Wage Differentials in Italy: Market Forces, Institutions, and Inflation

45 Pages Posted: 30 Aug 2000

See all articles by Christopher L. Erickson

Christopher L. Erickson

University of California, Los Angeles (UCLA) - Human Resources & Organizational Behavior (HROB) Area

Andrea Ichino

University of Bologna

Date Written: November 1994

Abstract

During the 1970s, Italy experienced an extreme compression of wage differentials, similar to the better-known situation in Sweden. Most evidence suggests that this compression came to a stop around 1982-83, coincident with a major institutional change (in the form of the escalator clause in Italian union contracts), a major economic change (the slowdown in inflation), a major technological change (industrial restructuring and the computer revolution), and a major political change (the loss of support for unions and their egalitarian pay policies). While we cannot definitively distinguish among the relative influences of institutions, market forces, technology and politics on the evolution of earnings inequality in Italy, our analysis of skill level wage differentials and our comparisons at the individual level with the more laissez-faire system of the United States suggest that both inflation and egalitarian wage-setting institutions have importantly influenced Italian wage compression in the regular sector of the economy. Yet, this very compression may well have contributed to the flight away from the regular sector of the economy at both ends of the skill distribution, plausibly leading to a greater overall degree of inequality for the whole economy than is apparent from our analysis of wage differentials in the regular sector.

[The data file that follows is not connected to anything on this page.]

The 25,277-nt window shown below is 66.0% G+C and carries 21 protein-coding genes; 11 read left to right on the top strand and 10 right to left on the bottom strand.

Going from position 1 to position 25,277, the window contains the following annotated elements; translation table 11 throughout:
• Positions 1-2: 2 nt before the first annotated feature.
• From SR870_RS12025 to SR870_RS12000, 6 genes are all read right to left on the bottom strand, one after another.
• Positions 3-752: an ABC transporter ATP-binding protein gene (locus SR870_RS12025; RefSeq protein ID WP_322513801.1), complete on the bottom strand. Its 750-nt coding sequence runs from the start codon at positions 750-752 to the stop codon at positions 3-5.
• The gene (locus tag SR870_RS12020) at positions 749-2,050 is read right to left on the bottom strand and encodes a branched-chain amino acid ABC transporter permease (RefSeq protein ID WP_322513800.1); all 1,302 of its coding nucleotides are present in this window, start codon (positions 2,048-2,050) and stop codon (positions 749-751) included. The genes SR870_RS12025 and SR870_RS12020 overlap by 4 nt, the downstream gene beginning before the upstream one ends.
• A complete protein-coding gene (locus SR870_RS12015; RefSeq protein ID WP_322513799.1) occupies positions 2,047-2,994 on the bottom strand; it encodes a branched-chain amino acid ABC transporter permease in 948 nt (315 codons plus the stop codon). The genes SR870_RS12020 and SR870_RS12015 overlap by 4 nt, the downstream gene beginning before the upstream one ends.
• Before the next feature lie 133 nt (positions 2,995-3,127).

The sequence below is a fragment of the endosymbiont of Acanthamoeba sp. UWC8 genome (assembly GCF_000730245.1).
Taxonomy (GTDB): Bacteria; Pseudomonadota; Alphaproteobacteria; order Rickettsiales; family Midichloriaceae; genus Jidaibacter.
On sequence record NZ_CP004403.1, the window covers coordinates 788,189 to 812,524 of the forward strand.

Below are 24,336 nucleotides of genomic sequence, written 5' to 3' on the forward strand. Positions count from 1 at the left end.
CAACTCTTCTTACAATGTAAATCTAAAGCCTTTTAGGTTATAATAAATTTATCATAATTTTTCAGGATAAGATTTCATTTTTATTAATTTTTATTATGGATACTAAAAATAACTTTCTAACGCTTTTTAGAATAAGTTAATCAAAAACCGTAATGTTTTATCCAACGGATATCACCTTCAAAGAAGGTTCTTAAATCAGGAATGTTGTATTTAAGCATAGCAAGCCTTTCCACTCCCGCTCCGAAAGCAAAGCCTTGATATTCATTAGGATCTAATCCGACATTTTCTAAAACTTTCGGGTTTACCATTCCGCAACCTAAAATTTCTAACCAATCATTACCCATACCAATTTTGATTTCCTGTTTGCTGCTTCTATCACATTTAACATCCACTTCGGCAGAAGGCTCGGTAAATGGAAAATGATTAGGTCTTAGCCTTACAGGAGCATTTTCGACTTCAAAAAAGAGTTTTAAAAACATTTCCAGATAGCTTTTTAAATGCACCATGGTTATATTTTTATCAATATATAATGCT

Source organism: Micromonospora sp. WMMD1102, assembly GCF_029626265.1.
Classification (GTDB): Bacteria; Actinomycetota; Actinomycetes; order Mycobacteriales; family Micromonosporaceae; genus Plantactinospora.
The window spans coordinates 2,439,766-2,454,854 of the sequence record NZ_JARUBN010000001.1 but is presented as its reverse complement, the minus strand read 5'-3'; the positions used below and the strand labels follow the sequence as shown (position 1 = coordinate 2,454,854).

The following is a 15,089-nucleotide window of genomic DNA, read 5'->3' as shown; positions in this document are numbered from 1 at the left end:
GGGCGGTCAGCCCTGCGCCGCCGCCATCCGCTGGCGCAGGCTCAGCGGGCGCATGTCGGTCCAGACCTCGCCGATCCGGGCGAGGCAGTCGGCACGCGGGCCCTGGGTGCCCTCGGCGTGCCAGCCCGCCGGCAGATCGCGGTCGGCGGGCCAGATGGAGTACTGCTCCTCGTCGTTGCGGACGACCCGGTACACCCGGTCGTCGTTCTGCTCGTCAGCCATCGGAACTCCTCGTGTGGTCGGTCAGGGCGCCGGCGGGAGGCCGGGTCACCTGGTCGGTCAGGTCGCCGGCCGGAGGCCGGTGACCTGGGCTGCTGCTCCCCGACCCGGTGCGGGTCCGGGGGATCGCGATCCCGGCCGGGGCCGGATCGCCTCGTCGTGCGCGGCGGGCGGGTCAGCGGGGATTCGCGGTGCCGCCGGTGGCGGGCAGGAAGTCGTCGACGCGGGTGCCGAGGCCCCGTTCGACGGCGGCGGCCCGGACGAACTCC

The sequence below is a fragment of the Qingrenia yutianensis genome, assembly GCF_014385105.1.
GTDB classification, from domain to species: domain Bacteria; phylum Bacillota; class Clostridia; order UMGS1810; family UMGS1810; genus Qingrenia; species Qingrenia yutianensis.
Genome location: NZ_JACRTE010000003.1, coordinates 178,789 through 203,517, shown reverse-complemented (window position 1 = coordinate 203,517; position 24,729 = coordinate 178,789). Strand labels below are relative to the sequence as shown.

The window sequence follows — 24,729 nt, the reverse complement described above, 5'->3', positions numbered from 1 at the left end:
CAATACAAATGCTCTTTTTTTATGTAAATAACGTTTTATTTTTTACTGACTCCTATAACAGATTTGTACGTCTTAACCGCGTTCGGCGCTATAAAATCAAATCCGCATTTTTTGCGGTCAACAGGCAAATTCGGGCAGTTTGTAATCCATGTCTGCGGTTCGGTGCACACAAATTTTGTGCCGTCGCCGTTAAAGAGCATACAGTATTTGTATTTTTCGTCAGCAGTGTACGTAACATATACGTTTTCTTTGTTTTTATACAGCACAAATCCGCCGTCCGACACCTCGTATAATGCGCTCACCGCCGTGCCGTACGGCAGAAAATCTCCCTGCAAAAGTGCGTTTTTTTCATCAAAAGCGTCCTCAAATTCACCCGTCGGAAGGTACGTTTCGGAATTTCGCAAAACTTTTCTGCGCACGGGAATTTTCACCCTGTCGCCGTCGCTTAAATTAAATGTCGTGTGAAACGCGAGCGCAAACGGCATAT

Suggested Citation

Erickson, Christopher L. and Ichino, Andrea, Wage Differentials in Italy: Market Forces, Institutions, and Inflation (November 1994). NBER Working Paper No. w4922. Available at SSRN: https://ssrn.com/abstract=238459

Christopher L. Erickson (Contact Author)

University of California, Los Angeles (UCLA) - Human Resources & Organizational Behavior (HROB) Area ( email )

Los Angeles, CA 90095-1481
United States
310-825-1697 (Phone)
310-825-0218 (Fax)

Andrea Ichino

University of Bologna ( email )

Piazza Scaravilli 1
40126 Bologna, fc 47100
Italy
+39 349 5965919 (Phone)

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